The latest bout of snow has reminded me that we are fully into the seasonal phase that the Chinese call the Major Cold. Its name comes from the fact that this last part of the year, just before the Chinese New Year, is often the coldest part of the year. Consequently, many people are arriving at the clinic suffering from coughs and colds to sinus infections. So what can we do the look after ourselves during that time of the year?

 

1-      Looking after our digestive system.

This is essentially about eating easily digested foods so we can build up our energy and be ready for the Spring.

Easily digested foods are nice warm, cooked foods such as soups or stews.  Rice, soups such as chicken soup, cooked vegetables are all beneficial, especially when they are teamed with warning spices such as fresh ginger or nutmeg.

In addition, you might want to avoid cold and raw food as well as foods that are overly sweet or greasy (eg greasy meats or sweet deserts/cakes).

Adequate hydration is also important so sipping a nice, warm herbal tea throughout the day will also be beneficial. Ginger tea is a good choice to stimulate digestion.

 

2-      Bone broth

Bone broth has been used in Europe and in China for generations to keep people healthy. I am always trying to make a big pot of bone broth in the week, drinking a cup in the morning with my breakfast.

Here is how to make your own bone broth

 

3-      Soaking your feet

Soaking your feet in warm water was once a daily habit for many people in China and as a TCM practitioner, this is something I would also recommend as it is surprisingly effective. One recipe for a foot soak, especially good for those of us who tend to have cold extremities in winter, is:

About 50g of ginger, sliced

Half a cup of Epson Salt

Boil the ginger in water for a few minutes.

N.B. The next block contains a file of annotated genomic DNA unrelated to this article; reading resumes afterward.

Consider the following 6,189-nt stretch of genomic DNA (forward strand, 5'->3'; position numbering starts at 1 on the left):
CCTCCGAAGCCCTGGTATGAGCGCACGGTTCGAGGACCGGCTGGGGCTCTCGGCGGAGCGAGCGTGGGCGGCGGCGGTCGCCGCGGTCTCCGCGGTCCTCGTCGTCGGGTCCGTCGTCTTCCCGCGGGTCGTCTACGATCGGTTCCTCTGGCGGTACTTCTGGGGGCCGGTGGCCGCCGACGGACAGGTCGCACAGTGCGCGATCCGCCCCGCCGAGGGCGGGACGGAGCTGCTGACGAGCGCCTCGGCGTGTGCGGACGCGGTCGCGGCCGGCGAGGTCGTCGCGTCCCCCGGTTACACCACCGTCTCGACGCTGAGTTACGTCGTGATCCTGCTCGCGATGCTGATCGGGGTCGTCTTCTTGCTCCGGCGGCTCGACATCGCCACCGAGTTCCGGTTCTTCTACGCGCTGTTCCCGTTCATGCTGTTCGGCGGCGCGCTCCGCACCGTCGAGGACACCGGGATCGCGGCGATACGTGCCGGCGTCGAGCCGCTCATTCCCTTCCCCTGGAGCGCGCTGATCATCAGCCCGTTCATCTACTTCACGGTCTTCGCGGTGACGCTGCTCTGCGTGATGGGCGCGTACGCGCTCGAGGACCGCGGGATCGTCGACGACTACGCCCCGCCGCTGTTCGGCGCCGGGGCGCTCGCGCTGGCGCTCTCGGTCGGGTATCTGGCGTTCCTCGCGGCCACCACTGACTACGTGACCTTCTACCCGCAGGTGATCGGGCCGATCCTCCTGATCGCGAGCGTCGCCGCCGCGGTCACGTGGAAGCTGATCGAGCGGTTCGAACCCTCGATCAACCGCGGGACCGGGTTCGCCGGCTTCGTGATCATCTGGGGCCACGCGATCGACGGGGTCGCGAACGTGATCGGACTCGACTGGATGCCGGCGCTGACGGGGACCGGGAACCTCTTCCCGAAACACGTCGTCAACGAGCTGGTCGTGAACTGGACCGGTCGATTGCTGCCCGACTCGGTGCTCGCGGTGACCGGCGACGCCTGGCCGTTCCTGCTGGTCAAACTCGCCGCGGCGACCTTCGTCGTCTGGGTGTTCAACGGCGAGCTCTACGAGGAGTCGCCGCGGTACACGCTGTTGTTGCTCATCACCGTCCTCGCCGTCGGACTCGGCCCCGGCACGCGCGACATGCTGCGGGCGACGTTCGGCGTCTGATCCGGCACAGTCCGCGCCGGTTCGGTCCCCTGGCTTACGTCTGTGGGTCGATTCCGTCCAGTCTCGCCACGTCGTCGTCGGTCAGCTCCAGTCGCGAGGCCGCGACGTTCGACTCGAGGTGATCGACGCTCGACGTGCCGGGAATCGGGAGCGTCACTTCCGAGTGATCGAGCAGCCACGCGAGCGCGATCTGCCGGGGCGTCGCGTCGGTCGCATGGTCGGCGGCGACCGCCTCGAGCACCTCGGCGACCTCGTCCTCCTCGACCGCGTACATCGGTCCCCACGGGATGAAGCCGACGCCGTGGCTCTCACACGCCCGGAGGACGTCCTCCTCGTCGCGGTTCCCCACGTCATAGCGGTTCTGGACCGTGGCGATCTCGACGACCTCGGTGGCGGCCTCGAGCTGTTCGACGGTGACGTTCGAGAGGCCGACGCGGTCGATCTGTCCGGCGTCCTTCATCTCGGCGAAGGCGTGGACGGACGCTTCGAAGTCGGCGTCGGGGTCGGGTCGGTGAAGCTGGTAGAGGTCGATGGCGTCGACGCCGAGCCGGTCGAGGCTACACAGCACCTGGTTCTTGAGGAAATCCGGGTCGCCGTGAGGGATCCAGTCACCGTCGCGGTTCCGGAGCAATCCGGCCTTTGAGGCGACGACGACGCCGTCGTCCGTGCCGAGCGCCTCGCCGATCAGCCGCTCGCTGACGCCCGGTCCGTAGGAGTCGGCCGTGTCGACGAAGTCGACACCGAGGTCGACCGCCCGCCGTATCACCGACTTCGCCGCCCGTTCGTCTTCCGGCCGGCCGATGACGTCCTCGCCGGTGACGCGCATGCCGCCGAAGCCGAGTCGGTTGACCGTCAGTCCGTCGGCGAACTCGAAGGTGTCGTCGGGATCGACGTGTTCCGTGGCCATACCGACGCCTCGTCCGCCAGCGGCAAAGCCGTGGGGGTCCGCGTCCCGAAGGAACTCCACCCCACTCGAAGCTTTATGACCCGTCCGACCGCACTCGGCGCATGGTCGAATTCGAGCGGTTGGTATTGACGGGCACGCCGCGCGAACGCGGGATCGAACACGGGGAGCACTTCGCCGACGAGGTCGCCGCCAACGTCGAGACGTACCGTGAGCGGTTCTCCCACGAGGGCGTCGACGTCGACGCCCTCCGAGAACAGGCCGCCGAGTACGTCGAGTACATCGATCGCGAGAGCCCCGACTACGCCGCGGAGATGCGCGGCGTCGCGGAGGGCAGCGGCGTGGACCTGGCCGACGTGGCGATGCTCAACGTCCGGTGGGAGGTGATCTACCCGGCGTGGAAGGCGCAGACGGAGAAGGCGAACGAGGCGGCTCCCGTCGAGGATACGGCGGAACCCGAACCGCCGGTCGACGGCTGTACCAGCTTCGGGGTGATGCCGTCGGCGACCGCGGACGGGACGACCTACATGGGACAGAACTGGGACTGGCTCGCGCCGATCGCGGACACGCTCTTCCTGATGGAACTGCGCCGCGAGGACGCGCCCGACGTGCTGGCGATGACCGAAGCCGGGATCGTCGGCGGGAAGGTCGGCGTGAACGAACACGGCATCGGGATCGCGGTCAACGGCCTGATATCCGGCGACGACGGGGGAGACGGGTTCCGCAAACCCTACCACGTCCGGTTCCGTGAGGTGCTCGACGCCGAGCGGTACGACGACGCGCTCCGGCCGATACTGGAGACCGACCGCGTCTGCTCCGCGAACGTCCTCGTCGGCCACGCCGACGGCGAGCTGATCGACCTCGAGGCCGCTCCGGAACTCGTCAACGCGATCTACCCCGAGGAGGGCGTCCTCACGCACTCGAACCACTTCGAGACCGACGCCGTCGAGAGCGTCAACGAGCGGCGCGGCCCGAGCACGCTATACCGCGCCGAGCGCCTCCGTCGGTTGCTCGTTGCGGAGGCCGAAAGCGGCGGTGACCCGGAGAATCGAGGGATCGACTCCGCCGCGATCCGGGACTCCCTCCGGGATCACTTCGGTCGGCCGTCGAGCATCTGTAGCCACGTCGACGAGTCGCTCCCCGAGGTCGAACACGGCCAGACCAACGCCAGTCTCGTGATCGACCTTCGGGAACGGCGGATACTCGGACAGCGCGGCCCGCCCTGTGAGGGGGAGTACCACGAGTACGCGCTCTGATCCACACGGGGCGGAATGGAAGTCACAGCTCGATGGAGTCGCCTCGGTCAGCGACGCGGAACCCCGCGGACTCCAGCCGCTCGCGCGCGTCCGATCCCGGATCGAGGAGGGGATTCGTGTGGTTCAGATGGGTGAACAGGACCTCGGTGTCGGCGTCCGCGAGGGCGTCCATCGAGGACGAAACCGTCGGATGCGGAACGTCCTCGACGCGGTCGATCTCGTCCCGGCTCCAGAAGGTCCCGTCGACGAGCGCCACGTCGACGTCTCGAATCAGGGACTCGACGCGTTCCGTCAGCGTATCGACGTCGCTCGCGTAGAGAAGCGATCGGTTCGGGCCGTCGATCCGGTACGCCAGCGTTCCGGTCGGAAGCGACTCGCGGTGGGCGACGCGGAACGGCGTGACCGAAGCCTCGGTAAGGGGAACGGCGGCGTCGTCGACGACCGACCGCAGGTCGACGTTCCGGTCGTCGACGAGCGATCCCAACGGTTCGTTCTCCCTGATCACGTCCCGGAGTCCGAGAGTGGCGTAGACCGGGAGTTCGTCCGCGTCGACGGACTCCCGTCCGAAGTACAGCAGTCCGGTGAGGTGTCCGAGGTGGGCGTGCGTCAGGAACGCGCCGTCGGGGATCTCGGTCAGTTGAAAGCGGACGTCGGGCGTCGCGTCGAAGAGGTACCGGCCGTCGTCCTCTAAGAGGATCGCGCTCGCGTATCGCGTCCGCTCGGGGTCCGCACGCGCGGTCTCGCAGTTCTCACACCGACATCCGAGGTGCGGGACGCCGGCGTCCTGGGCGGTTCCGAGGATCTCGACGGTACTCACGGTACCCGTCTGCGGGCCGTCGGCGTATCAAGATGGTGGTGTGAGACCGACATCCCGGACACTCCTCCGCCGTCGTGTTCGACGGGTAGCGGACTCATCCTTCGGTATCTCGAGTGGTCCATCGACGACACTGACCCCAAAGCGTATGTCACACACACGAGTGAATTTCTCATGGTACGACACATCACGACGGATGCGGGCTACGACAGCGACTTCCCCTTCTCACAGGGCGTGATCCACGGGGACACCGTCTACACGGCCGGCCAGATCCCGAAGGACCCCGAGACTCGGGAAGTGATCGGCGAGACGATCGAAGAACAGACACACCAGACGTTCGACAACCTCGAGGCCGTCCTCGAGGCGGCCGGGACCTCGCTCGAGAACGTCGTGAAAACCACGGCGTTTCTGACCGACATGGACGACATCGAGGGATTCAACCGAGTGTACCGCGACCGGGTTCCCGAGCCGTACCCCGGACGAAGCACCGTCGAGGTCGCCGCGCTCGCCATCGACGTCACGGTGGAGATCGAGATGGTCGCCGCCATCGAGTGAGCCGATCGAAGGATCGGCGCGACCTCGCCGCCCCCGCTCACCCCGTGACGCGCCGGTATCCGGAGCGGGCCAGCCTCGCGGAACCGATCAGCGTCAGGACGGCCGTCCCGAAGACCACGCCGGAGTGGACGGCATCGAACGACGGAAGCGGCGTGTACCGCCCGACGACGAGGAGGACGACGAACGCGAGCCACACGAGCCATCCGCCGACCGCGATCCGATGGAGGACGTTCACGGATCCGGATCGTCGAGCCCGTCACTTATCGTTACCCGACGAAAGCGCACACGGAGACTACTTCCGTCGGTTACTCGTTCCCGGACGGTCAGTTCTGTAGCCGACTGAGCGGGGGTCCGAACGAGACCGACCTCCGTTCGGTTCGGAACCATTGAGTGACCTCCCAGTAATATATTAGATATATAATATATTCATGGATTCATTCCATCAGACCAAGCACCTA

Take a basin big enough to put both feet in and high enough that you can cover your feet with water, up to your ankles.

Put the boiled water in the basin and add enough water so your feet will be covered. The water should be around 40oC (Please check the temperature before putting your feet in. You don’t want to burn yourself but nor do you want the water to be too cold). Add the Epson Salt.

Soak your feet for about 20mins, adding some boiled water if the water in the basin gets too cold.

It is best to do the soak just before going to bed as it will help you stay warm and get a good night rest.

 

4-     Socks and scarves

It sounds quite obvious but protecting yourself with warm clothes when you go out, including covering your neck (with a scarf for example) is essential. This is also about keeping yourself warm at home by wearing slippers in the house (so your feet don’t get cold) or using bed socks in bed if you tend to be easily cold or have cold feet.

This will help you protect yourself from the cold around you as well as from all these colds and coughs.

It is worth noting that science has found a possible explanation as to why getting cold could lead to getting a cold. It’s all down to the fact that our immune system isn’t as strong when we are cold!

 

Over to you

What are you doing to keep you warm and healthy during the winter? Do you tend to get ill or tired quite easily or do you waltz through it all?

 

Sometimes, self-care isn’t enough and you might find that you need a bit more support. If you find that during the winter you don’t seem to shake those coughs and colds or you are getting particularly tired, come and see us. Simply give us a call on 01642794063 and we will help you put those under control.